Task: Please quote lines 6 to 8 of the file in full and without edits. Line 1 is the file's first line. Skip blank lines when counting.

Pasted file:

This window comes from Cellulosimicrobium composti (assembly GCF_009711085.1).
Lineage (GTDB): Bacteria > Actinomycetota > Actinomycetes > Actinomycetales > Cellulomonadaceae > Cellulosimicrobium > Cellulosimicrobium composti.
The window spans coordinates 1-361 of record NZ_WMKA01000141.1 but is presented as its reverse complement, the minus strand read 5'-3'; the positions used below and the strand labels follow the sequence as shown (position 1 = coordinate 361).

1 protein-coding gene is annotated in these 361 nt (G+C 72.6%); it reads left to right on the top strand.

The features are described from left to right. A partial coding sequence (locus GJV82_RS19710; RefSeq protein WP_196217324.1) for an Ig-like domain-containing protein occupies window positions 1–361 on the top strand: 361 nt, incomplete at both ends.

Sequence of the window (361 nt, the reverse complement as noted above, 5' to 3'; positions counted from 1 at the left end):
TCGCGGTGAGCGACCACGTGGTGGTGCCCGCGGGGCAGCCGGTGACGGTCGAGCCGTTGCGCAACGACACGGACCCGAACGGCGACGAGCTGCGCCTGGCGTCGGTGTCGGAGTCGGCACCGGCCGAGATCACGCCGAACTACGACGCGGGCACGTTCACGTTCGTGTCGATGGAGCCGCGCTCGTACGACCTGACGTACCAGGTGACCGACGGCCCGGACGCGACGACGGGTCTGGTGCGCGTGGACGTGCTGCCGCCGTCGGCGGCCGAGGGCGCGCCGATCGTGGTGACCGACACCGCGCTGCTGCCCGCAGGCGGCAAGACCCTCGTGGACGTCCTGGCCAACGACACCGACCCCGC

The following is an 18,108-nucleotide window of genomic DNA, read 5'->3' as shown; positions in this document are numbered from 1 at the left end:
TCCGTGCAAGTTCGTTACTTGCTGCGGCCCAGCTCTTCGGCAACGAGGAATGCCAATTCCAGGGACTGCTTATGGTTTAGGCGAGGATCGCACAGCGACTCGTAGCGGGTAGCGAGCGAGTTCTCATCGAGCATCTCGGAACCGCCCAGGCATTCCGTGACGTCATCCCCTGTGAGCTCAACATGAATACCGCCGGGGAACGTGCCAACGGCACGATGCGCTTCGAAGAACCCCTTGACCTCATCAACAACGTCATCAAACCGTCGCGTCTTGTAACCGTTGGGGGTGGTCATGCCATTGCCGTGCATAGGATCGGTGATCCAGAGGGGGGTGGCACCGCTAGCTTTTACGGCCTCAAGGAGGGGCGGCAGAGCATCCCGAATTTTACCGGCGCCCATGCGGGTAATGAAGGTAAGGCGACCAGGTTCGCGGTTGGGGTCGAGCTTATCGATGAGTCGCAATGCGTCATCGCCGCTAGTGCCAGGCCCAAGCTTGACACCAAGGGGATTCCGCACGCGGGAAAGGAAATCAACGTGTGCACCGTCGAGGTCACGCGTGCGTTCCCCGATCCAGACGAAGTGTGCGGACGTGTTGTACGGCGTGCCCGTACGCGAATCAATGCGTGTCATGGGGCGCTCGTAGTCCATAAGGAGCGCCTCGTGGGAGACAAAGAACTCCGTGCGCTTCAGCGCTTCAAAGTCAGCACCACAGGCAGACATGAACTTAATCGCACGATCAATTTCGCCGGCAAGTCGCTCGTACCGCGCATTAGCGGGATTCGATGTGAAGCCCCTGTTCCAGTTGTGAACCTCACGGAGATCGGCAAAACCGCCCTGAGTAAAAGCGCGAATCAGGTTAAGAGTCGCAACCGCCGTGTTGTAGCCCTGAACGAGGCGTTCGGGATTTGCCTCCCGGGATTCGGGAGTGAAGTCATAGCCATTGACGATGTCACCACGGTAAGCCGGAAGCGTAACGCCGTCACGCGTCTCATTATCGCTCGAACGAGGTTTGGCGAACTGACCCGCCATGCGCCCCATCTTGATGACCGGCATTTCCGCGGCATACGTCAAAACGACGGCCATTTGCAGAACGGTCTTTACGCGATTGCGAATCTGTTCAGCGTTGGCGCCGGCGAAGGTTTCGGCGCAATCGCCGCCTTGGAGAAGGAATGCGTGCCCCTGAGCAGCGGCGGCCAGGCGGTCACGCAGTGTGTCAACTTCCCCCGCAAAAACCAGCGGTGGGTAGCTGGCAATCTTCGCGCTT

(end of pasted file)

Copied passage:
Sequence of the window (361 nt, the reverse complement as noted above, 5' to 3'; positions counted from 1 at the left end):
TCGCGGTGAGCGACCACGTGGTGGTGCCCGCGGGGCAGCCGGTGACGGTCGAGCCGTTGCGCAACGACACGGACCCGAACGGCGACGAGCTGCGCCTGGCGTCGGTGTCGGAGTCGGCACCGGCCGAGATCACGCCGAACTACGACGCGGGCACGTTCACGTTCGTGTCGATGGAGCCGCGCTCGTACGACCTGACGTACCAGGTGACCGACGGCCCGGACGCGACGACGGGTCTGGTGCGCGTGGACGTGCTGCCGCCGTCGGCGGCCGAGGGCGCGCCGATCGTGGTGACCGACACCGCGCTGCTGCCCGCAGGCGGCAAGACCCTCGTGGACGTCCTGGCCAACGACACCGACCCCGC

The following is an 18,108-nucleotide window of genomic DNA, read 5'->3' as shown; positions in this document are numbered from 1 at the left end: